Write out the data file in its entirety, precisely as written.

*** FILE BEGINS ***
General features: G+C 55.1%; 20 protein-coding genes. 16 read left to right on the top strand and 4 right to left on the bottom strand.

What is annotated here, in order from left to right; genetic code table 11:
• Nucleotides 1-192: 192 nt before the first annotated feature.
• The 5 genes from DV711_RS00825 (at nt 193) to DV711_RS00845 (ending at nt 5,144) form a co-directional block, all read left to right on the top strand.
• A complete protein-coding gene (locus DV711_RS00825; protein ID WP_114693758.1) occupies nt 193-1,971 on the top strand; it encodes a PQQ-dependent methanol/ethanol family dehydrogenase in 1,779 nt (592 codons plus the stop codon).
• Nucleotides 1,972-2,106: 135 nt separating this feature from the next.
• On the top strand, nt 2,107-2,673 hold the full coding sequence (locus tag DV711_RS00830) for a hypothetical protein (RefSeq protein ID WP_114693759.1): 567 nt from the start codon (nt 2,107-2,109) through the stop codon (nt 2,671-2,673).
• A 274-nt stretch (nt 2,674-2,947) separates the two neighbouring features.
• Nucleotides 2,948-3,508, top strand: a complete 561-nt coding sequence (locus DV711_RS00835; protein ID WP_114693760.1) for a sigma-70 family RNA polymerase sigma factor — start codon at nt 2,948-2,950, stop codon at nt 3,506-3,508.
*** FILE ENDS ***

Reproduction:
General features: G+C 55.1%; 20 protein-coding genes. 16 read left to right on the top strand and 4 right to left on the bottom strand.

What is annotated here, in order from left to right; genetic code table 11:
• Nucleotides 1-192: 192 nt before the first annotated feature.
• The 5 genes from DV711_RS00825 (at nt 193) to DV711_RS00845 (ending at nt 5,144) form a co-directional block, all read left to right on the top strand.
• A complete protein-coding gene (locus DV711_RS00825; protein ID WP_114693758.1) occupies nt 193-1,971 on the top strand; it encodes a PQQ-dependent methanol/ethanol family dehydrogenase in 1,779 nt (592 codons plus the stop codon).
• Nucleotides 1,972-2,106: 135 nt separating this feature from the next.
• On the top strand, nt 2,107-2,673 hold the full coding sequence (locus tag DV711_RS00830) for a hypothetical protein (RefSeq protein ID WP_114693759.1): 567 nt from the start codon (nt 2,107-2,109) through the stop codon (nt 2,671-2,673).
• A 274-nt stretch (nt 2,674-2,947) separates the two neighbouring features.
• Nucleotides 2,948-3,508, top strand: a complete 561-nt coding sequence (locus DV711_RS00835; protein ID WP_114693760.1) for a sigma-70 family RNA polymerase sigma factor — start codon at nt 2,948-2,950, stop codon at nt 3,506-3,508.